Putin then moved to Yeltsin's presidential administration, a bloated, corrupt bureaucracy that managed the Kremlin's huge business empire and is under investigation by Swiss law enforcement officials for corruption. Putin recently defended Pavel Borodin, former head of the administration, from the charges. By contrast, Putin has been quick to brand as "traitors" and "criminals" those who disagree with him.
During Putin's tenure as head of the Federal Security Services, the successor to the KGB, that agency imprisoned activists Aleksandr Nikitin and navy captain Grigory Pasko for trying to bring attention to environmental damage caused by Russian naval vessels. Last year, when corruption allegations against Kremlin insiders brought by Procurator General Yuri Skuratov threatened Yeltsin's impeachment, it was Putin's FSB which led the campaign to smear Skuratov.
Putin's public statements, intentionally minimized during the campaign to broaden his appeal, have often been contradictory and show his lack of political experience. They also suggest Putin has not yet decided some key issues. But taken as a whole, his comments and his conduct as interim president suggest that while Putin is market-oriented and vaguely supportive of democratic values, above all he seeks to re-centralize state power at home and re-vitalize Russia abroad.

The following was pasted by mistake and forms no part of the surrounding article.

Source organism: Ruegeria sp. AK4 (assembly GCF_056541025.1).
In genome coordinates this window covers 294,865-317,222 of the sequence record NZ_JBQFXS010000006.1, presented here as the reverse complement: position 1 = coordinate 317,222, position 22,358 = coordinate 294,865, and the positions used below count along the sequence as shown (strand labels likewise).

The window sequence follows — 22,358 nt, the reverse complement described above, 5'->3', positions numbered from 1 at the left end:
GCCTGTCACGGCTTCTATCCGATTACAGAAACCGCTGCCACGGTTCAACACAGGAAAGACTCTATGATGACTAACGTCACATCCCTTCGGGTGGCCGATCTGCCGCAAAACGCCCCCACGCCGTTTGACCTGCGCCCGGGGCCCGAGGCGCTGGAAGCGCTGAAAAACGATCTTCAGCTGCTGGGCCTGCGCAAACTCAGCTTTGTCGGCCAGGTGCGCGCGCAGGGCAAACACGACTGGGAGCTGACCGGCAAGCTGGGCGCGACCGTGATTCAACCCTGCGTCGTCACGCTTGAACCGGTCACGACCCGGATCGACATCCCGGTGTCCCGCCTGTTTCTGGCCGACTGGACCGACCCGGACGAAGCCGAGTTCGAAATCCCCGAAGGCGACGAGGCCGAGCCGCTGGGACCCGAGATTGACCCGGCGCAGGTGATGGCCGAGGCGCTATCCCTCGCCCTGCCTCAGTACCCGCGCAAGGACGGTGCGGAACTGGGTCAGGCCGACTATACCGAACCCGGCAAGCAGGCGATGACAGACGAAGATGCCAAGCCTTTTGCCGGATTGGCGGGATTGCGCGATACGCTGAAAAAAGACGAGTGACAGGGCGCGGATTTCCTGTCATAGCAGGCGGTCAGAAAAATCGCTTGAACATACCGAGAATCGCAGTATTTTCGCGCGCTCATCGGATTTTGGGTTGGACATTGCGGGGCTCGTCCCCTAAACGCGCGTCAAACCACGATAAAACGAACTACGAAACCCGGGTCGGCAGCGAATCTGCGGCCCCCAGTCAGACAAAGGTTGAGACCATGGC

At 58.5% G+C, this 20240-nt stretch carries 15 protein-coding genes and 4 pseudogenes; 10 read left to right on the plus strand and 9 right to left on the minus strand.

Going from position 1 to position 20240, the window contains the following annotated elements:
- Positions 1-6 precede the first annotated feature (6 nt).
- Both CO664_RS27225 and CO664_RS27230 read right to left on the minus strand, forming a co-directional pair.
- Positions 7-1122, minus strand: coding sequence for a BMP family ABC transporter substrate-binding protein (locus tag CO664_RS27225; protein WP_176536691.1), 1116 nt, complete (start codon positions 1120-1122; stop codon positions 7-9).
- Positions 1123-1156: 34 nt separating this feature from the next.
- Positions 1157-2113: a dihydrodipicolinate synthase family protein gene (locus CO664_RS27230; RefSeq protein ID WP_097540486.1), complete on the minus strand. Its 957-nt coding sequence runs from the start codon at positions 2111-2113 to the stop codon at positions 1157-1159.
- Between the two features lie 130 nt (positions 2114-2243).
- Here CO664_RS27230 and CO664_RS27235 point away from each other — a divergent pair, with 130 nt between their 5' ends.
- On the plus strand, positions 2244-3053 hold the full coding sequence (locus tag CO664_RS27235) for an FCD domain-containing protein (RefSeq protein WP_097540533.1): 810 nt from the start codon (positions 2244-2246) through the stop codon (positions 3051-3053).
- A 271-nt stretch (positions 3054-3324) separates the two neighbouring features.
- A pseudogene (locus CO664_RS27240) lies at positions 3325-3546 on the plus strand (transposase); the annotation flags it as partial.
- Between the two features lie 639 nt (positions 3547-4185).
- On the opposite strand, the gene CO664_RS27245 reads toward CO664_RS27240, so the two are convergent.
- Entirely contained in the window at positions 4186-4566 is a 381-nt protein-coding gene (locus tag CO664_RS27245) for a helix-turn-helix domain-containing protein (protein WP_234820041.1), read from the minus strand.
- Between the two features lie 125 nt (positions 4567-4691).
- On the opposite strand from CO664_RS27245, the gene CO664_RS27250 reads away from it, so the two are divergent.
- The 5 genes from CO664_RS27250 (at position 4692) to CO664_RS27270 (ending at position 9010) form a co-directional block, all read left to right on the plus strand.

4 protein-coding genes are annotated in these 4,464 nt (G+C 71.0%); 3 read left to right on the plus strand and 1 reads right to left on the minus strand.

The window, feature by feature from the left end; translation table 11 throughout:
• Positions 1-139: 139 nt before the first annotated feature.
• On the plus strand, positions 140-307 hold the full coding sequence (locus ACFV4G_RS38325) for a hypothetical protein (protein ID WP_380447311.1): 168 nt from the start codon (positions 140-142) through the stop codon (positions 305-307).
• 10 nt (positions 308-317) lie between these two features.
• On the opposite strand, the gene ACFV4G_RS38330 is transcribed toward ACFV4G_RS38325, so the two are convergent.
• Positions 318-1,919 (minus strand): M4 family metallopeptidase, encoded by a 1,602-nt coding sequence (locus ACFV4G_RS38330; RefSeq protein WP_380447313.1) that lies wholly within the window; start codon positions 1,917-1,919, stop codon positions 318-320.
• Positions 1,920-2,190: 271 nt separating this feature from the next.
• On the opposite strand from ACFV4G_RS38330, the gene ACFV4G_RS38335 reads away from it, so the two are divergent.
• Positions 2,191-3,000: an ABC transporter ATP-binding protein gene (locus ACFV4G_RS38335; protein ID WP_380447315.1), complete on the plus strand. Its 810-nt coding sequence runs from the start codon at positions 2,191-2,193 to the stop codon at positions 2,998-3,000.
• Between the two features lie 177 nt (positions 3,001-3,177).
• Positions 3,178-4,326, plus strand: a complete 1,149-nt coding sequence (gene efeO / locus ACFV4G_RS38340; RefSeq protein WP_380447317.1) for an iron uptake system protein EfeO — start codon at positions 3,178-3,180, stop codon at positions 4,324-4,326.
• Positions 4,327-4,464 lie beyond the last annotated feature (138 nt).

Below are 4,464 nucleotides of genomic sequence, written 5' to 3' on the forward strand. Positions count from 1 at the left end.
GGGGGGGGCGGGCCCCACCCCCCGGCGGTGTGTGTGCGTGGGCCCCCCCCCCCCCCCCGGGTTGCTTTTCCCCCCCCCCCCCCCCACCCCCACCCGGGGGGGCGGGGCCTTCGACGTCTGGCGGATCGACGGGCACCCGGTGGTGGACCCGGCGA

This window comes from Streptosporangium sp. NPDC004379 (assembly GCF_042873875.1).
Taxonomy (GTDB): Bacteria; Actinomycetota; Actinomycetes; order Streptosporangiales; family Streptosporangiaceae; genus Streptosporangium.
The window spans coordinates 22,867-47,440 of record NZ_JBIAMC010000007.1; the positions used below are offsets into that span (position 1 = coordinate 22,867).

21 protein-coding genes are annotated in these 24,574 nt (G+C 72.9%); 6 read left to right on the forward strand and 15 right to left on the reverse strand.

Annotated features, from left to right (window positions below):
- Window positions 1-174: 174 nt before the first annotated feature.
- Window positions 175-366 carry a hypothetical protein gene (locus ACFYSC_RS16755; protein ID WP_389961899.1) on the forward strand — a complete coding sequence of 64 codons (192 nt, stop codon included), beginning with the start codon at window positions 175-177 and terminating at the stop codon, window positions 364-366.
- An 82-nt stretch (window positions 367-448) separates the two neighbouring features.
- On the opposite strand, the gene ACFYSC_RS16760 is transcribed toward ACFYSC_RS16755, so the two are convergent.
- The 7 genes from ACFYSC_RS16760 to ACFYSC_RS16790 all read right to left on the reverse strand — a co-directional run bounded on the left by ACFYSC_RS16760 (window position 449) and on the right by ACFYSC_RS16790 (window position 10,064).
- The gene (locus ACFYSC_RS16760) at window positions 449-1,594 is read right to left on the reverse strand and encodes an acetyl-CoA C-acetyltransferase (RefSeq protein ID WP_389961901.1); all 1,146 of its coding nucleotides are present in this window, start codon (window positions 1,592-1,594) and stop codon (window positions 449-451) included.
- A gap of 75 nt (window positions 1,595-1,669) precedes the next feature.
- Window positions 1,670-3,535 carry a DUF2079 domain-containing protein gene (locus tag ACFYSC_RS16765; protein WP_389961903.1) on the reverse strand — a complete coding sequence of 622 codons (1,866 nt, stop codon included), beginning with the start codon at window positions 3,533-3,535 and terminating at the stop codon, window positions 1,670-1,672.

"Beautiful, powerful, very obedient," was how Putin characterized the SU-27 aircraft he flew in on Monday (March 20) in a campaign stunt. That is how he also might describe his ideal Russian state. Putin has shown he is uncomfortable with political pluralism, especially when it interferes with attaining his objectives. Putin has also made it clear that he will not tolerate press criticism of the Chechen war.